My parents love Manhattan, and it is one of the few games that they will request by name. But my copy was released by Mayfair in the mid-1990s, and it is comically hideous. I recently bought the FoxMind edition, and it has renewed my love of this classic game.
Manhattan is a game in which the players build 3d skyscrapers on the board. On a player’s turn he (a) selects a building card from his hand of four, (b) selects one of the six cities (or neighborhoods) on the game board, and (c) places a building piece of his choosing on corresponding space. A player may place a building part on an empty site or on a skyscraper that belongs to him without restriction, or on a space belonging to another player if the player will have at least as many floors as the other player in that building.
A round ends when all players have played the six building parts they selected for that round. At that point a scoring occurs: 3 points for the player controlling the tallest skyscraper (no points in the event of a tie); 2 points for the most skyscrapers in each city (no points in the event of a tie); and 1 point per skyscraper. The start player marker is passed, the score track is updated, and the next round begins. The game is played over a different number of rounds depending on the number of players.
Manhattan is a simple yet strategic area control game. If it sounds intriguing, I wrote a history of the game as part of my SdJ Re-Review series.
Planet (8 Plays)
Planet is one of those games that causes people — sometimes strangers — to stop by your table and ask what you’re playing. The game accommodates 1-4 players, and each planet with 12 flat faces on which they can fit pentagon-shaped landscape tiles. The tiles are magnetic, contributing to the “toy factor” of the game.
There are five types of landscape in the game, and there are five landscape spaces on each tile, for 60 total spaces. Players need to place their tiles — i.e. build their planet — to attract a variety of animals are arranged on the table. Tiles are via simple drafting — and turn order just rotates around the table — so the game’s only complexity comes from looking at what animals will desire which landscape types in the future.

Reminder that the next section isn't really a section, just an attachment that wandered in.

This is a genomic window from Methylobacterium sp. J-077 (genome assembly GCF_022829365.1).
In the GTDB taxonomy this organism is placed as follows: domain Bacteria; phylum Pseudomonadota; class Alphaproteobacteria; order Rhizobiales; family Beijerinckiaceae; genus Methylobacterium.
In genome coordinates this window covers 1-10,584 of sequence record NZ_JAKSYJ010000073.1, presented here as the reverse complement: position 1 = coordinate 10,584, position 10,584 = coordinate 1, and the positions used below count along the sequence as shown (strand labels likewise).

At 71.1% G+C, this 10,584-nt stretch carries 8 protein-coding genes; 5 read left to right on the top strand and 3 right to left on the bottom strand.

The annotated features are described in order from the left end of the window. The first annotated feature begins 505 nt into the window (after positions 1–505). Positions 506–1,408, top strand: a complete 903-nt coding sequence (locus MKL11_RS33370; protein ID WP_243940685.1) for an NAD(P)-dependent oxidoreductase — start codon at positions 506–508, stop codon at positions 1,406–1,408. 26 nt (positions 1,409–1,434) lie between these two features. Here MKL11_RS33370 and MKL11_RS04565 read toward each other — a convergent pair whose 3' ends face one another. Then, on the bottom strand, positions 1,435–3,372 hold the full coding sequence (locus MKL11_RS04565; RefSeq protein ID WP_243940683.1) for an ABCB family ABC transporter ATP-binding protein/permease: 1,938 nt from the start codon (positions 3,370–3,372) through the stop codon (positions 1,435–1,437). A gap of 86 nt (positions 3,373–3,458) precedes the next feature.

It’s extremely simple. It’s exceptionally beautiful and well-produced. And it is unique.
I’m tempted to call this a potential Spiel des Jahres nominee, but I think two things may hold it back: (1) the gameplay is good but gets a bit same-y after about 5 plays, and (2) the rulebook and graphic design could have used an editor to make things a bit clearer.
Comments from Other Opinionated Gamers
Brandon Kempf – Wow, Chris manages to hit on five games that I quite enjoy, but he is correct in that Hex Roller is probably not my favorite roll and write to play, although at this point it does sit in my Top 5 roll and writes. I think that the novelty in it will wear off after a few plays as there isn’t a lot of variety in play. But until then, I’ll keep enjoying it. The same goes for Planet as well, although I think I am still in the Honeymoon phase with it after six plays. Manhattan and Arboretum both have that underlying bit of vindictiveness to it, Arboretum is a bit more subtle in that than Manhattan and they both are fantastic, and I will stick by Manhattan as Seyfarth’s masterpiece. China is still my preference of the trilogy, but either way of playing is wonderful.
Fraser – Our copy is Kardinal & König (i.e. the German version of Web of Power) and we were reminded last year how good it was when Melissa took it to a con and it got a few plays.